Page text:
Rep. Henry Waxman (D-CA), chairman of the House Energy and Commerce Committee, and Rep. Edward Markey (D-MA) unveiled draft legislation last Tuesday that would exclude residential and commercial natural gas customers from a cap-and-trade system until 2016.
The release of the 648-page draft of the American Clean Energy and Security Act of 2009 (ACES), which addresses the larger climate change issue, coincided with a call by the chairman of the American Gas Association (AGA) for Congress to exclude the two customer classes from a cap-and-trade system for reducing carbon emissions. "With [their] track record of energy efficiency improvements...we don't believe a rigid cap-and-trade system is necessary for the basic residential and commercial customers at this time," said Tom Skains, also CEO of Piedmont Natural Gas, at the Natural Gas Roundtable in Washington, DC.
"Rather, we believe that with enhanced focus on programmatic improvements to energy efficiency, increases in conservation programs and energy [efficient] appliance products, we can continue to see a positive trend and lower consumption per customer without subjecting our customers to the cost of a cap-and-trade system," Skains told energy executives and regulators.
Waxman and Markey said ACES will create millions of new clean energy jobs, save consumers hundreds of billions of dollars in energy costs, enhance America's energy independence and cut global warming pollution. To meet these goals, the legislation has four titles:
"This legislation will create clean energy jobs that can't be shipped overseas, reduce our dependence on foreign oil and make America the global leader in energy technology," said Markey. "We will create jobs by the millions, save money by the billions and unleash energy investment by the trillions."
Skains said he is concerned about the blanket approach of the bill. "We believe that although there is merit in having an economy-wide approach to climate legislation, we don't believe that all sectors need to be covered necessarily under the cap-and-trade model that's being discussed" on Capitol Hill, Skains said.
"A sectoral approach, which recognizes the contributions of each sector to climate emissions and that proportionately addresses the status of each sector and the contributions and improvements that they've made in energy efficiency, we think has merit. And for natural gas residential and commercial customers, they have in fact led the way over the last 30 years in reducing energy use per household...and actually holding the line on greenhouse gas [GHG] emissions."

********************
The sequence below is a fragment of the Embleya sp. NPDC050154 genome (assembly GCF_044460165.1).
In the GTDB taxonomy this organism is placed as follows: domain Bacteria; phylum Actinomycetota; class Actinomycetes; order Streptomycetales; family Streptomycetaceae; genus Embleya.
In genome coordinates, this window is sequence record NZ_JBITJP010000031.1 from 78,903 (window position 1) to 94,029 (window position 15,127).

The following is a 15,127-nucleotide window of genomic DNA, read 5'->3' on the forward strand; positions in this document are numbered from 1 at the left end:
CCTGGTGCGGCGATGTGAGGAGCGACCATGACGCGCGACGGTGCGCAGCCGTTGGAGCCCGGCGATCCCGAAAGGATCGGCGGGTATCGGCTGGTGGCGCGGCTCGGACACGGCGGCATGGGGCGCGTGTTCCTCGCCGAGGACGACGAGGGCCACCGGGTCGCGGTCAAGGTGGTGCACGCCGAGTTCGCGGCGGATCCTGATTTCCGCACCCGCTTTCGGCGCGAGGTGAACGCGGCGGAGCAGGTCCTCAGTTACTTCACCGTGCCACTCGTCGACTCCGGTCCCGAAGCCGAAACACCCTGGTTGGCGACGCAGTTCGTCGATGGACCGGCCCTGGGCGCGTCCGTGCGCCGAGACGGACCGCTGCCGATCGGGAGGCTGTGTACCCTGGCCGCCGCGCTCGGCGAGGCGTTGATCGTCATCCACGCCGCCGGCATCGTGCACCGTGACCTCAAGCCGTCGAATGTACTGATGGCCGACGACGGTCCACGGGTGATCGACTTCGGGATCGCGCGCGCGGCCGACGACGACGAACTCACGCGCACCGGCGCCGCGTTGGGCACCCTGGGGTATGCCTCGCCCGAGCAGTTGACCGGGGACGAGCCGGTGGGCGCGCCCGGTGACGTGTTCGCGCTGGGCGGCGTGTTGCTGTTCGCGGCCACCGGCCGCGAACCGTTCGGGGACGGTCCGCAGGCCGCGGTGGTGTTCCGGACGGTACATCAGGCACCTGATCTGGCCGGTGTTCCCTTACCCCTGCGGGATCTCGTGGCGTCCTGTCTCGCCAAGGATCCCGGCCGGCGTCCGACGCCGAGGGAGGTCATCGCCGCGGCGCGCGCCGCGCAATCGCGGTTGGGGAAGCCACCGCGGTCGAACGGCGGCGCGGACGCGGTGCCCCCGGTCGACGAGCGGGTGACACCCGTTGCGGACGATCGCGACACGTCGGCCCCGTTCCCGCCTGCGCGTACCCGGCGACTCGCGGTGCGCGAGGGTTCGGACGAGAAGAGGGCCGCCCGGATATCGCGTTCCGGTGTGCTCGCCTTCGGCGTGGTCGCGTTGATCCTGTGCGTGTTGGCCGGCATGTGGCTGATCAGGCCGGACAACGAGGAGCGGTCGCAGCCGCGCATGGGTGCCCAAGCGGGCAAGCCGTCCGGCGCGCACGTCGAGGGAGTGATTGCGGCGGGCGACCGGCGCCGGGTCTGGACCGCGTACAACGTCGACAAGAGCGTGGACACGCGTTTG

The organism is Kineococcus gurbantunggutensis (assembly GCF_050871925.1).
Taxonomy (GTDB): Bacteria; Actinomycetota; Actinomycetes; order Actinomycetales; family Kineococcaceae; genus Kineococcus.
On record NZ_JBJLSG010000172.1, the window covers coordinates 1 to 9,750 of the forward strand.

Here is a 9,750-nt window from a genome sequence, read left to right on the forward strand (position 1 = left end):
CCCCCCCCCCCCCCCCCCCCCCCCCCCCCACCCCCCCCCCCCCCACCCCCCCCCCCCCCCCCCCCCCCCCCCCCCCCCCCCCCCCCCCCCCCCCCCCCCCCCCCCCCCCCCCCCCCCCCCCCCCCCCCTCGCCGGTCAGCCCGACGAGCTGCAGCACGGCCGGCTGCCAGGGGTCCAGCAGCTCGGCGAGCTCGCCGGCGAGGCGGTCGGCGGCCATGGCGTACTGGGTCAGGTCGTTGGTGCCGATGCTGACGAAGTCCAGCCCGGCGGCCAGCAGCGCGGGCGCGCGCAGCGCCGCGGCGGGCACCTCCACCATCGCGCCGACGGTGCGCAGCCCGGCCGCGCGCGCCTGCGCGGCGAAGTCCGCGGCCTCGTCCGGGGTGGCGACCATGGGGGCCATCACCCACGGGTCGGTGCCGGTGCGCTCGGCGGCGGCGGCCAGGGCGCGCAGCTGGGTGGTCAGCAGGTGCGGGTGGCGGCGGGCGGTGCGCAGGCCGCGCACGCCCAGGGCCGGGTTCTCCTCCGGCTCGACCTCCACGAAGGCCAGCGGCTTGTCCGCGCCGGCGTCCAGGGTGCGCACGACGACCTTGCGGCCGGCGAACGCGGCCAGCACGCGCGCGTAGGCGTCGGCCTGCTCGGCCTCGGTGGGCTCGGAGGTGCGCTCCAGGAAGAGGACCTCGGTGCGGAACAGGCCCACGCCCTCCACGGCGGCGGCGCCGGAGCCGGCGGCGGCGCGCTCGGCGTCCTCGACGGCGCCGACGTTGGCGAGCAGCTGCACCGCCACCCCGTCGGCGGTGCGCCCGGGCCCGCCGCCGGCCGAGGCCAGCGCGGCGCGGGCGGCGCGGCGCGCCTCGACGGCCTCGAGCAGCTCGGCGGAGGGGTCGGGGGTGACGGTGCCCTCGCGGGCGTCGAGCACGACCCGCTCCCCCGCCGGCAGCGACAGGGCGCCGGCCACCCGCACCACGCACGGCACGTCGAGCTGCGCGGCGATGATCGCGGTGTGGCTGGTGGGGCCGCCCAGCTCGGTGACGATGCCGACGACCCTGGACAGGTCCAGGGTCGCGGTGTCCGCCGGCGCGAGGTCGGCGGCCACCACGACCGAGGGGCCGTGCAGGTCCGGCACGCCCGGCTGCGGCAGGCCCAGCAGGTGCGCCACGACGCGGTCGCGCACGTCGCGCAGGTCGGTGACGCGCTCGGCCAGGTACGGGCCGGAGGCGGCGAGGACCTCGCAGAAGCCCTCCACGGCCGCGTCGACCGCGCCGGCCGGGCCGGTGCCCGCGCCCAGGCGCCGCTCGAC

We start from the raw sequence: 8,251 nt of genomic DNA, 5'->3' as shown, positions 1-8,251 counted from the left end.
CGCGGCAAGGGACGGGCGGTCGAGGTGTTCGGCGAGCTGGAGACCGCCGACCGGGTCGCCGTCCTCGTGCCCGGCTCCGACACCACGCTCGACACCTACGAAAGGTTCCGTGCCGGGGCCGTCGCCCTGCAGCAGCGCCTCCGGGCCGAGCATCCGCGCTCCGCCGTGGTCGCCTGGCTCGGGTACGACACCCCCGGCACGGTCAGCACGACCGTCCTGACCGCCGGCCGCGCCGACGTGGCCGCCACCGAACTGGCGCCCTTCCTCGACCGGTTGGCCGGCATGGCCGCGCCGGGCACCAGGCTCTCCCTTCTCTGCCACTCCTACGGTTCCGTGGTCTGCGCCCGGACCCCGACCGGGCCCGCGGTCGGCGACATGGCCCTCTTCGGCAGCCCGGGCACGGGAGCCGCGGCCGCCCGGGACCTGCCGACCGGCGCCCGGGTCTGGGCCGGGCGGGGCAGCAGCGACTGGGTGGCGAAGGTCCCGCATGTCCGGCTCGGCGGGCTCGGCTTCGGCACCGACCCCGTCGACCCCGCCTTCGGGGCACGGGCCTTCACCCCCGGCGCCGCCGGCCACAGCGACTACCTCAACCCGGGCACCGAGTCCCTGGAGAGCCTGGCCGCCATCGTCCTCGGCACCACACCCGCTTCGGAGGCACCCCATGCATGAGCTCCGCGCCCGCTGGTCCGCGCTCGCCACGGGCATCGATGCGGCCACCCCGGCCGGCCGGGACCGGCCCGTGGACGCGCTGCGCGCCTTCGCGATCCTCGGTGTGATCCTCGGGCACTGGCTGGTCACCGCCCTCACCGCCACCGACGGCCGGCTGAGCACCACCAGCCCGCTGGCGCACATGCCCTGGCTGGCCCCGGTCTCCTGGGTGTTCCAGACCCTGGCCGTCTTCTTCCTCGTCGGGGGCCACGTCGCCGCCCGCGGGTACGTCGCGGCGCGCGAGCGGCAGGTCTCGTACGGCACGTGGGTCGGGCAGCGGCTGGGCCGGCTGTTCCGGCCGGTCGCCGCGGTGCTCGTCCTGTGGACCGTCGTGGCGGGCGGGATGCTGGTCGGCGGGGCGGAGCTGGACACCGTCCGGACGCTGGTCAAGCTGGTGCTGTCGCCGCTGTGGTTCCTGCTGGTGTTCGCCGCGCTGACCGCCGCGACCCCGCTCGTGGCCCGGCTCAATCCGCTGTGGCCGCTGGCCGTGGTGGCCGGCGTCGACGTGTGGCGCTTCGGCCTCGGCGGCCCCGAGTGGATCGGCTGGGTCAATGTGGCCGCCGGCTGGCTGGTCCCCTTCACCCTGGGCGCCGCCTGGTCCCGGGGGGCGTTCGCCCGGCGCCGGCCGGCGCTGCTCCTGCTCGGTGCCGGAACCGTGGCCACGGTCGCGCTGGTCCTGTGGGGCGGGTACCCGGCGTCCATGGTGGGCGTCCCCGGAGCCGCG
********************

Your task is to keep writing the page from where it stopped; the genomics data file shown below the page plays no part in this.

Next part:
Skains noted that while the number of U.S. households using natural gas has risen almost 70% to 65 million from 38 million in 1970, the aggregate consumption of gas and GHG emissions have essentially remained flat during that period. Moreover, he said natural gas from the wellhead to the burner-tip is about 90% efficient, losing only 10% of its energy value along the way.
"Many around the country refer to natural gas as the bridge fuel. Well, we have no intention of being a bridge to nowhere. We intend [to be] a long-term, permanent solution in a low-carbon energy environment," Skains said. He noted that natural gas is the "cleanest of all fossil fuels," emitting 45% less carbon dioxide than coal and almost 30% less than oil.
ACES also proposes "carbon footprint labeling" that would provide consumers with information about the carbon dioxide emissions of each new appliance. This "will help consumers better understand the environmental footprint of their appliances compared to others nationally, resulting in greater energy efficiency and reduced [GHG] emissions," said AGA President David Parker.
He noted that AGA had concerns about provisions in ACES that would potentially penalize local gas utilities if their customers fail to reach a certain level of energy efficiency.